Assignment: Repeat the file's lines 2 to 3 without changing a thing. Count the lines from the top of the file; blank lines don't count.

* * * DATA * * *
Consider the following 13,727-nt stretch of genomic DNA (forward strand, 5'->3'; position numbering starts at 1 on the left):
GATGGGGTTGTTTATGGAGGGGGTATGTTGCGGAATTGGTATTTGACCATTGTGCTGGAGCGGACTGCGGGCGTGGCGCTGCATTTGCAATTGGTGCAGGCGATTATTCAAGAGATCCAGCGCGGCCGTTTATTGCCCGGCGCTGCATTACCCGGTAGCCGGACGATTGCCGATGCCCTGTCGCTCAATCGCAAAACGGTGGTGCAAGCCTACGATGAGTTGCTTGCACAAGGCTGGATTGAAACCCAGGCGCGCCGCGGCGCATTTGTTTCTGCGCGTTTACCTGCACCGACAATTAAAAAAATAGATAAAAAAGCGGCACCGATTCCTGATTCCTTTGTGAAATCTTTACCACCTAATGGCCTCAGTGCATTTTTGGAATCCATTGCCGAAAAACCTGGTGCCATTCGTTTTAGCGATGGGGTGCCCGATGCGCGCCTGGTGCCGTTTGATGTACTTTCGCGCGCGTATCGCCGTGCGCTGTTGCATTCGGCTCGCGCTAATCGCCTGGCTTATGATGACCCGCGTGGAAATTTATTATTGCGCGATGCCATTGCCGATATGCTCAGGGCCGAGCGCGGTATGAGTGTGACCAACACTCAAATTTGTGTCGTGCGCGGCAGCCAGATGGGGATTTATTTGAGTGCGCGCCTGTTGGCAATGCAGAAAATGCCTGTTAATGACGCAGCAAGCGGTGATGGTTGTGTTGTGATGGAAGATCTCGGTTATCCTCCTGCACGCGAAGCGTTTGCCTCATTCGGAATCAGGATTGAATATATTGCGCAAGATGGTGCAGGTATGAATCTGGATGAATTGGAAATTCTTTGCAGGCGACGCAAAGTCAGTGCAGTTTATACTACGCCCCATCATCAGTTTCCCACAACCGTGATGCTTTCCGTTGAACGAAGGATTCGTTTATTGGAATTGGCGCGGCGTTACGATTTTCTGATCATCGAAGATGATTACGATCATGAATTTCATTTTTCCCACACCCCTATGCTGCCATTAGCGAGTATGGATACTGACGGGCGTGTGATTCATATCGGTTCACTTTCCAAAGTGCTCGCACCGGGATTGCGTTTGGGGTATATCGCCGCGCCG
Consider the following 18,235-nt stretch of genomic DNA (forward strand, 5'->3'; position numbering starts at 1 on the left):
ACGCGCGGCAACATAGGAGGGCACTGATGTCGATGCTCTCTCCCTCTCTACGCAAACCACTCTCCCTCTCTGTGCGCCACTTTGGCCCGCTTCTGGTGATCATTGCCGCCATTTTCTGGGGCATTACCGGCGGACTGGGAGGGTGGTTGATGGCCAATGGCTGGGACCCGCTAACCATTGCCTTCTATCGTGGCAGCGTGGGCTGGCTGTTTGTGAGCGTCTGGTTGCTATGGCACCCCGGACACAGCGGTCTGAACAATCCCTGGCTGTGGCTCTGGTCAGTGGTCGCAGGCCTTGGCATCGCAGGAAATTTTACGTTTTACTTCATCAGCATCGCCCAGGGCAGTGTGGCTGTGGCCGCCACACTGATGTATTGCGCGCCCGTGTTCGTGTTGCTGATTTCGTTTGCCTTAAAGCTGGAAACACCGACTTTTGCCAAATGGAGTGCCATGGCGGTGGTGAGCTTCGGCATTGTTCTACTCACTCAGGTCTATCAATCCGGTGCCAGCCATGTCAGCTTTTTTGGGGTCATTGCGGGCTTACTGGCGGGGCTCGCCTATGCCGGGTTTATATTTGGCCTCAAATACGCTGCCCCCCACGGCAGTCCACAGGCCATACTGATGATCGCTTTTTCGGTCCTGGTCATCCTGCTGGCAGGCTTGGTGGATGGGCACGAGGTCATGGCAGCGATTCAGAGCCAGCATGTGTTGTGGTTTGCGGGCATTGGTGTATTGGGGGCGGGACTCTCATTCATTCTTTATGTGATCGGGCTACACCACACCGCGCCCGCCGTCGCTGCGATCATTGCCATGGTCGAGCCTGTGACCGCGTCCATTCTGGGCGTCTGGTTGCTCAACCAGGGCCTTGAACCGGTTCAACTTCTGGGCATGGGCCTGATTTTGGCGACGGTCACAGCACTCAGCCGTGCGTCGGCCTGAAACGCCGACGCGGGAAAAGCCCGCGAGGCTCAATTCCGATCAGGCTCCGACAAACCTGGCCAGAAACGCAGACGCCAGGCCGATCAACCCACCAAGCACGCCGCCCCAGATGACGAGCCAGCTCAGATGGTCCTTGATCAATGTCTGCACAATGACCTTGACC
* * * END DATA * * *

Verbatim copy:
GATGGGGTTGTTTATGGAGGGGGTATGTTGCGGAATTGGTATTTGACCATTGTGCTGGAGCGGACTGCGGGCGTGGCGCTGCATTTGCAATTGGTGCAGGCGATTATTCAAGAGATCCAGCGCGGCCGTTTATTGCCCGGCGCTGCATTACCCGGTAGCCGGACGATTGCCGATGCCCTGTCGCTCAATCGCAAAACGGTGGTGCAAGCCTACGATGAGTTGCTTGCACAAGGCTGGATTGAAACCCAGGCGCGCCGCGGCGCATTTGTTTCTGCGCGTTTACCTGCACCGACAATTAAAAAAATAGATAAAAAAGCGGCACCGATTCCTGATTCCTTTGTGAAATCTTTACCACCTAATGGCCTCAGTGCATTTTTGGAATCCATTGCCGAAAAACCTGGTGCCATTCGTTTTAGCGATGGGGTGCCCGATGCGCGCCTGGTGCCGTTTGATGTACTTTCGCGCGCGTATCGCCGTGCGCTGTTGCATTCGGCTCGCGCTAATCGCCTGGCTTATGATGACCCGCGTGGAAATTTATTATTGCGCGATGCCATTGCCGATATGCTCAGGGCCGAGCGCGGTATGAGTGTGACCAACACTCAAATTTGTGTCGTGCGCGGCAGCCAGATGGGGATTTATTTGAGTGCGCGCCTGTTGGCAATGCAGAAAATGCCTGTTAATGACGCAGCAAGCGGTGATGGTTGTGTTGTGATGGAAGATCTCGGTTATCCTCCTGCACGCGAAGCGTTTGCCTCATTCGGAATCAGGATTGAATATATTGCGCAAGATGGTGCAGGTATGAATCTGGATGAATTGGAAATTCTTTGCAGGCGACGCAAAGTCAGTGCAGTTTATACTACGCCCCATCATCAGTTTCCCACAACCGTGATGCTTTCCGTTGAACGAAGGATTCGTTTATTGGAATTGGCGCGGCGTTACGATTTTCTGATCATCGAAGATGATTACGATCATGAATTTCATTTTTCCCACACCCCTATGCTGCCATTAGCGAGTATGGATACTGACGGGCGTGTGATTCATATCGGTTCACTTTCCAAAGTGCTCGCACCGGGATTGCGTTTGGGGTATATCGCCGCGCCG
Consider the following 18,235-nt stretch of genomic DNA (forward strand, 5'->3'; position numbering starts at 1 on the left):